In Game 5, Butler had 14 points on 6-for-15 shooting while taking just two shots from the field in the decisive fourth quarter after drilling a last-second 3-pointer that put the Bulls ahead 81-79 going into the fourth.
“"I'm good,” Butler told reporters after the loss. “Everyone's a little nicked up; I'll be all right."
Healthy or not, there was no getting around the job Bradley did against Butler at both ends of the floor.
In addition to doing a better-than-average job defensively, Bradley also had a career playoff-high 24 points on an efficient 11-of-19 shooting.
The job that Bradley did in Game 5 speaks to why Stevens has reiterated time and time again just how valuable he has been to the Celtics’ success in recent years.
“Avery’s really important to our team; we’ve said that all year,” Stevens said. “He’s played great the last couple of games and I think that Jimmy Butler’s a hard guy to guard, Dwyane Wade’s hard to guard – you’re not going to stop those guys but you just try to make it as hard as possible, and I thought all our guys did a pretty good job when they switched on to Butler [in Game 5]. But certainly Avery is the guy that starts the game on him, and has played a lot of minutes on him, and has done a really good job.”
Butler took 15 shots from the field, 12 of which were contested (most by Bradley) with only four of those makes.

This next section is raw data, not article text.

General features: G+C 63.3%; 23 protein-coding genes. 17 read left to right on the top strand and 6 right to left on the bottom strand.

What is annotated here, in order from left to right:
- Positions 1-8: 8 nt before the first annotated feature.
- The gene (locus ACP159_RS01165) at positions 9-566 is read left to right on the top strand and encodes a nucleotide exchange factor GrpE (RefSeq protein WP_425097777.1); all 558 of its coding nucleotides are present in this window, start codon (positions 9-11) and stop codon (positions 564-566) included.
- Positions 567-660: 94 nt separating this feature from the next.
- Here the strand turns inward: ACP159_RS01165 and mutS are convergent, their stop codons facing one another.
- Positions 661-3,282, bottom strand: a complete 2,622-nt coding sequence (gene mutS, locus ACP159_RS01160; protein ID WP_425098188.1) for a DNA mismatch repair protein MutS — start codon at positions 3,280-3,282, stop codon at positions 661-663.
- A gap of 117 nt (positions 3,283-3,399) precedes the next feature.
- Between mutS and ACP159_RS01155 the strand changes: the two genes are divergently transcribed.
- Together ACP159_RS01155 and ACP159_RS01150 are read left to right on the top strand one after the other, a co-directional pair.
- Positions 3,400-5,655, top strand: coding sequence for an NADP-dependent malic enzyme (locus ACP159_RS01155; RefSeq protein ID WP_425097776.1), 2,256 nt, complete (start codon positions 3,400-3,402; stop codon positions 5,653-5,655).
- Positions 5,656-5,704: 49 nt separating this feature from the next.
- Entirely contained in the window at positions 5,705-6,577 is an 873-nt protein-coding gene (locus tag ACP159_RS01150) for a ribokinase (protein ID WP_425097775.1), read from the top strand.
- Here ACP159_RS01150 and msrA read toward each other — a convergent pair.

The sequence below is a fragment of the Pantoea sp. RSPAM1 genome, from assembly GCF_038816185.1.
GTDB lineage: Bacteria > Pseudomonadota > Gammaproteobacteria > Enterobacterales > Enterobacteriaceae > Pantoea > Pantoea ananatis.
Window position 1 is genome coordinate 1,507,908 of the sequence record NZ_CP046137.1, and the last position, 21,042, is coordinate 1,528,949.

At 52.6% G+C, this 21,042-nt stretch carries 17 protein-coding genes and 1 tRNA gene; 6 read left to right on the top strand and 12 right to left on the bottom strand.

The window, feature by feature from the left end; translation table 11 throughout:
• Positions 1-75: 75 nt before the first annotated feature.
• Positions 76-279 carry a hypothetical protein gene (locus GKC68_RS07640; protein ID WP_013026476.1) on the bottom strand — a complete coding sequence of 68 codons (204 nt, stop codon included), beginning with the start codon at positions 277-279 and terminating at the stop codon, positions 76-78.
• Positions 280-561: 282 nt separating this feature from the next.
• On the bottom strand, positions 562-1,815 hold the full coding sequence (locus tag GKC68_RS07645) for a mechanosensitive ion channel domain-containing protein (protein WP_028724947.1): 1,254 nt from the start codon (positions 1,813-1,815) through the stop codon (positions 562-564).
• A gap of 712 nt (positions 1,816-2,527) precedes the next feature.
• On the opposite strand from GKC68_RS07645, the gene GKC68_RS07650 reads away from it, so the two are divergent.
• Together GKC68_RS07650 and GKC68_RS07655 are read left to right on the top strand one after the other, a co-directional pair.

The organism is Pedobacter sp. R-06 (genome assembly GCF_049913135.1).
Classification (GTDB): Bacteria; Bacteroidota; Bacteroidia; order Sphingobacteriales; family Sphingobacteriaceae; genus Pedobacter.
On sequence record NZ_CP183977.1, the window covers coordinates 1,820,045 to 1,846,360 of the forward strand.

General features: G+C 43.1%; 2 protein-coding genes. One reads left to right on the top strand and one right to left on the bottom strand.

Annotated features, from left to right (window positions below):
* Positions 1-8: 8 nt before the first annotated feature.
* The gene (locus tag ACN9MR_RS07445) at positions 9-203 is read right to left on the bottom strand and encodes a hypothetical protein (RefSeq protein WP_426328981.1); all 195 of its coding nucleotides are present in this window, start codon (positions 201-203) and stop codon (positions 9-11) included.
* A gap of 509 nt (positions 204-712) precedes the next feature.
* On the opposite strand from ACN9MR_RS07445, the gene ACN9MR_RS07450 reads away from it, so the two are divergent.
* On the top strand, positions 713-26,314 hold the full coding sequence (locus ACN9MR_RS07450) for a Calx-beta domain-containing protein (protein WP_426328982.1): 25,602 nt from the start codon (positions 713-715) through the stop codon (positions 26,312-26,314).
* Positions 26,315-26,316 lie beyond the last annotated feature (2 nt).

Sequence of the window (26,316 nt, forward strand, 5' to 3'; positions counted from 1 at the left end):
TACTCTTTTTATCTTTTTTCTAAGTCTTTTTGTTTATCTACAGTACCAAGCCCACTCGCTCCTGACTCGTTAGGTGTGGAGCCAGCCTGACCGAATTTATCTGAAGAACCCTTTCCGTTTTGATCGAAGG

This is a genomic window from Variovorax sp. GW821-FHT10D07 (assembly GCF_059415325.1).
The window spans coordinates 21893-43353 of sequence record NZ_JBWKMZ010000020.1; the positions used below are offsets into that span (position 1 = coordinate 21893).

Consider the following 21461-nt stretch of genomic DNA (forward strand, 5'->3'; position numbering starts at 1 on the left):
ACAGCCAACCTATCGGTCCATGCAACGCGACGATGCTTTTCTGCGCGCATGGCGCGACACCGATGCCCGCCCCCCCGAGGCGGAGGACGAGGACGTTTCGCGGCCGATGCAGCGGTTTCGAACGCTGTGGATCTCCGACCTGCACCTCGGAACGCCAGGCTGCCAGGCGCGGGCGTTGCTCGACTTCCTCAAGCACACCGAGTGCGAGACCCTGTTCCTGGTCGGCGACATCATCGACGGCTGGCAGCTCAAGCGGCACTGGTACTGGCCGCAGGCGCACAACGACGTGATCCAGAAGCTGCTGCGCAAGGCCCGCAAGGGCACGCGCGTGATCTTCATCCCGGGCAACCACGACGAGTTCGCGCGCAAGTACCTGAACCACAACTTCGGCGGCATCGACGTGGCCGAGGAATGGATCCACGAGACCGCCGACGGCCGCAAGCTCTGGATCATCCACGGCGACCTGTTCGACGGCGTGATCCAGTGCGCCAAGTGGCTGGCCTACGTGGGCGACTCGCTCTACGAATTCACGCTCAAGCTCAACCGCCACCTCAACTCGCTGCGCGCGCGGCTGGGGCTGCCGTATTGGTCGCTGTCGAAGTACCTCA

Meanwhile, 13 of Bradley’s 19 field goal attempts in Game 5 were contested. But that didn’t stop him from knocking down eight of them, which was more made contested shots than any other player in Game 5.
But in the end it was Bradley’s defense that ultimately led to him winning the head-to-head battle with Butler and even more important, the game.
The importance of Bradley in matching up with Butler can be seen in a number of statistical areas, none of which is more telling than the minutes played by both players.
Butler logged a team-high 39 minutes, 17 seconds, while Bradley was on the floor for 39 minutes, 44 seconds.
Stevens acknowledged part of Boston’s game plan was to try and keep Bradley on the floor with Butler as much as possible, but still be flexible enough to switch when needed.
“As long as Wade and Butler were on the floor, yes, I felt that way,” Stevens said. “But I trust our other guys to guard [Butler].”
And they trust Bradley, a first team All-NBA defender last season who has shown himself to be up to the challenge of not just holding his own against Butler but also displaying the ability to outplay him on any given night – like Game 5.